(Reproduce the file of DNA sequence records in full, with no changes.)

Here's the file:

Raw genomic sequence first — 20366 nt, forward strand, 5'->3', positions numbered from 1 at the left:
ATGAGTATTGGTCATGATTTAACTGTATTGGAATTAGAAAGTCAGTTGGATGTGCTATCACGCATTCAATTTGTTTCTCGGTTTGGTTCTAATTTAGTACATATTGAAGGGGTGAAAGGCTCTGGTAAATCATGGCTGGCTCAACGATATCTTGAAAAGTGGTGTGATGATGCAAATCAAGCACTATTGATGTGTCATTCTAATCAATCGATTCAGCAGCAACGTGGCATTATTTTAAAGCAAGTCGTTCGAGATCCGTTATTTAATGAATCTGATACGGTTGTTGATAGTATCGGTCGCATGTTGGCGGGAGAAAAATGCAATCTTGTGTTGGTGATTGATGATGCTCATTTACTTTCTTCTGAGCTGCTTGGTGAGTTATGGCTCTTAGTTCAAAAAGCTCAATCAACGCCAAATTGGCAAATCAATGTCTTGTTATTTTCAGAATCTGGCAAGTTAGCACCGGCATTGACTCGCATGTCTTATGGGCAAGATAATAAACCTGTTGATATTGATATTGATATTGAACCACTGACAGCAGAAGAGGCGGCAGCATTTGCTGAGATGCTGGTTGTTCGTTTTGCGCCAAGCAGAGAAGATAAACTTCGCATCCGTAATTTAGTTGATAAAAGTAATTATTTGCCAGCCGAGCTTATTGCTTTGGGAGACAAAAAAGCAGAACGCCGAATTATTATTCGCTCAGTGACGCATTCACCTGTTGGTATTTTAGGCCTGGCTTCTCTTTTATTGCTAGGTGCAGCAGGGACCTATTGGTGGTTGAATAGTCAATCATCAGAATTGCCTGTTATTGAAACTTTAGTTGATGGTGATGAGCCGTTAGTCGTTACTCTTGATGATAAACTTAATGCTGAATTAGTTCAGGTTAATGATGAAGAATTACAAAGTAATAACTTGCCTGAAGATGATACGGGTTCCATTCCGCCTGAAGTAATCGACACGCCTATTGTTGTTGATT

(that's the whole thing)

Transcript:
Raw genomic sequence first — 20366 nt, forward strand, 5'->3', positions numbered from 1 at the left:
ATGAGTATTGGTCATGATTTAACTGTATTGGAATTAGAAAGTCAGTTGGATGTGCTATCACGCATTCAATTTGTTTCTCGGTTTGGTTCTAATTTAGTACATATTGAAGGGGTGAAAGGCTCTGGTAAATCATGGCTGGCTCAACGATATCTTGAAAAGTGGTGTGATGATGCAAATCAAGCACTATTGATGTGTCATTCTAATCAATCGATTCAGCAGCAACGTGGCATTATTTTAAAGCAAGTCGTTCGAGATCCGTTATTTAATGAATCTGATACGGTTGTTGATAGTATCGGTCGCATGTTGGCGGGAGAAAAATGCAATCTTGTGTTGGTGATTGATGATGCTCATTTACTTTCTTCTGAGCTGCTTGGTGAGTTATGGCTCTTAGTTCAAAAAGCTCAATCAACGCCAAATTGGCAAATCAATGTCTTGTTATTTTCAGAATCTGGCAAGTTAGCACCGGCATTGACTCGCATGTCTTATGGGCAAGATAATAAACCTGTTGATATTGATATTGATATTGAACCACTGACAGCAGAAGAGGCGGCAGCATTTGCTGAGATGCTGGTTGTTCGTTTTGCGCCAAGCAGAGAAGATAAACTTCGCATCCGTAATTTAGTTGATAAAAGTAATTATTTGCCAGCCGAGCTTATTGCTTTGGGAGACAAAAAAGCAGAACGCCGAATTATTATTCGCTCAGTGACGCATTCACCTGTTGGTATTTTAGGCCTGGCTTCTCTTTTATTGCTAGGTGCAGCAGGGACCTATTGGTGGTTGAATAGTCAATCATCAGAATTGCCTGTTATTGAAACTTTAGTTGATGGTGATGAGCCGTTAGTCGTTACTCTTGATGATAAACTTAATGCTGAATTAGTTCAGGTTAATGATGAAGAATTACAAAGTAATAACTTGCCTGAAGATGATACGGGTTCCATTCCGCCTGAAGTAATCGACACGCCTATTGTTGTTGATT